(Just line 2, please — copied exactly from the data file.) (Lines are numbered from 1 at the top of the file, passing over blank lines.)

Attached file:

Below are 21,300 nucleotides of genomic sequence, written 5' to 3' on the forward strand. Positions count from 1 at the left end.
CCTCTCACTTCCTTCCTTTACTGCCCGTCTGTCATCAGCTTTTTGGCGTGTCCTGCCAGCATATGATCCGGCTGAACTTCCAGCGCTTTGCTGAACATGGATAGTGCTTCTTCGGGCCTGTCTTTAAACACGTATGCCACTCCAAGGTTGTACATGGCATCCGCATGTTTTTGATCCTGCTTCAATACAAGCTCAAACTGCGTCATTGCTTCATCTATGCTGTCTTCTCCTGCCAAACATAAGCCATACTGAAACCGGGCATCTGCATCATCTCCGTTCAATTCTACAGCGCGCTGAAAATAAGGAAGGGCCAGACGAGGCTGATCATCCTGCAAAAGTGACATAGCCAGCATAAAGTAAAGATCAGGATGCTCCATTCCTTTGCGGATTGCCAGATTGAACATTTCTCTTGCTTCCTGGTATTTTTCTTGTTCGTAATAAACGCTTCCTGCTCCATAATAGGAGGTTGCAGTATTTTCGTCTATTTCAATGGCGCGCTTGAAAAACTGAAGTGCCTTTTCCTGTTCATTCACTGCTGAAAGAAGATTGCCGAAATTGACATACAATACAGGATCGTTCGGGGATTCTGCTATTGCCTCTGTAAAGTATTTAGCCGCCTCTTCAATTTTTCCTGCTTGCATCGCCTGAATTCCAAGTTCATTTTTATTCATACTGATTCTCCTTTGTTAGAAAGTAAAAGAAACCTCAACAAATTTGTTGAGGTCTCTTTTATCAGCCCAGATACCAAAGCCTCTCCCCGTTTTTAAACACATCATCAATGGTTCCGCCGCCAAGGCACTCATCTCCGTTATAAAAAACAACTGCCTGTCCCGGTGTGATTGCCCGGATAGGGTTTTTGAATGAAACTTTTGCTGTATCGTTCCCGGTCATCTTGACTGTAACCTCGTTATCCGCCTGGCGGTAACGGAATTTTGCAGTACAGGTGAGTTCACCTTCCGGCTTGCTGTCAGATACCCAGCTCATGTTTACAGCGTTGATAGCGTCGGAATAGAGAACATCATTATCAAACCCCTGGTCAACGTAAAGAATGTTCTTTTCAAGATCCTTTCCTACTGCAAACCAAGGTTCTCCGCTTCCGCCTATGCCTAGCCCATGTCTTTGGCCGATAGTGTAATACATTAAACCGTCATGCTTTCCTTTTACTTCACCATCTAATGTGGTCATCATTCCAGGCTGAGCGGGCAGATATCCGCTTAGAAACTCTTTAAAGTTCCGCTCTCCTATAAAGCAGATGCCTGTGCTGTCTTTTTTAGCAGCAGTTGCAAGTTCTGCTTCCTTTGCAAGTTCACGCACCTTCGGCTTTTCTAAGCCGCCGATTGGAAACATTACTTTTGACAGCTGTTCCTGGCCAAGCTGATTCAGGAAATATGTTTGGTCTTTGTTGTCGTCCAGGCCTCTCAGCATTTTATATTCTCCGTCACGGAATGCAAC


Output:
CCTCTCACTTCCTTCCTTTACTGCCCGTCTGTCATCAGCTTTTTGGCGTGTCCTGCCAGCATATGATCCGGCTGAACTTCCAGCGCTTTGCTGAACATGGATAGTGCTTCTTCGGGCCTGTCTTTAAACACGTATGCCACTCCAAGGTTGTACATGGCATCCGCATGTTTTTGATCCTGCTTCAATACAAGCTCAAACTGCGTCATTGCTTCATCTATGCTGTCTTCTCCTGCCAAACATAAGCCATACTGAAACCGGGCATCTGCATCATCTCCGTTCAATTCTACAGCGCGCTGAAAATAAGGAAGGGCCAGACGAGGCTGATCATCCTGCAAAAGTGACATAGCCAGCATAAAGTAAAGATCAGGATGCTCCATTCCTTTGCGGATTGCCAGATTGAACATTTCTCTTGCTTCCTGGTATTTTTCTTGTTCGTAATAAACGCTTCCTGCTCCATAATAGGAGGTTGCAGTATTTTCGTCTATTTCAATGGCGCGCTTGAAAAACTGAAGTGCCTTTTCCTGTTCATTCACTGCTGAAAGAAGATTGCCGAAATTGACATACAATACAGGATCGTTCGGGGATTCTGCTATTGCCTCTGTAAAGTATTTAGCCGCCTCTTCAATTTTTCCTGCTTGCATCGCCTGAATTCCAAGTTCATTTTTATTCATACTGATTCTCCTTTGTTAGAAAGTAAAAGAAACCTCAACAAATTTGTTGAGGTCTCTTTTATCAGCCCAGATACCAAAGCCTCTCCCCGTTTTTAAACACATCATCAATGGTTCCGCCGCCAAGGCACTCATCTCCGTTATAAAAAACAACTGCCTGTCCCGGTGTGATTGCCCGGATAGGGTTTTTGAATGAAACTTTTGCTGTATCGTTCCCGGTCATCTTGACTGTAACCTCGTTATCCGCCTGGCGGTAACGGAATTTTGCAGTACAGGTGAGTTCACCTTCCGGCTTGCTGTCAGATACCCAGCTCATGTTTACAGCGTTGATAGCGTCGGAATAGAGAACATCATTATCAAACCCCTGGTCAACGTAAAGAATGTTCTTTTCAAGATCCTTTCCTACTGCAAACCAAGGTTCTCCGCTTCCGCCTATGCCTAGCCCATGTCTTTGGCCGATAGTGTAATACATTAAACCGTCATGCTTTCCTTTTACTTCACCATCTAATGTGGTCATCATTCCAGGCTGAGCGGGCAGATATCCGCTTAGAAACTCTTTAAAGTTCCGCTCTCCTATAAAGCAGATGCCTGTGCTGTCTTTTTTAGCAGCAGTTGCAAGTTCTGCTTCCTTTGCAAGTTCACGCACCTTCGGCTTTTCTAAGCCGCCGATTGGAAACATTACTTTTGACAGCTGTTCCTGGCCAAGCTGATTCAGGAAATATGTTTGGTCTTTGTTGTCGTCCAGGCCTCTCAGCATTTTATATTCTCCGTCACGGAATGCAAC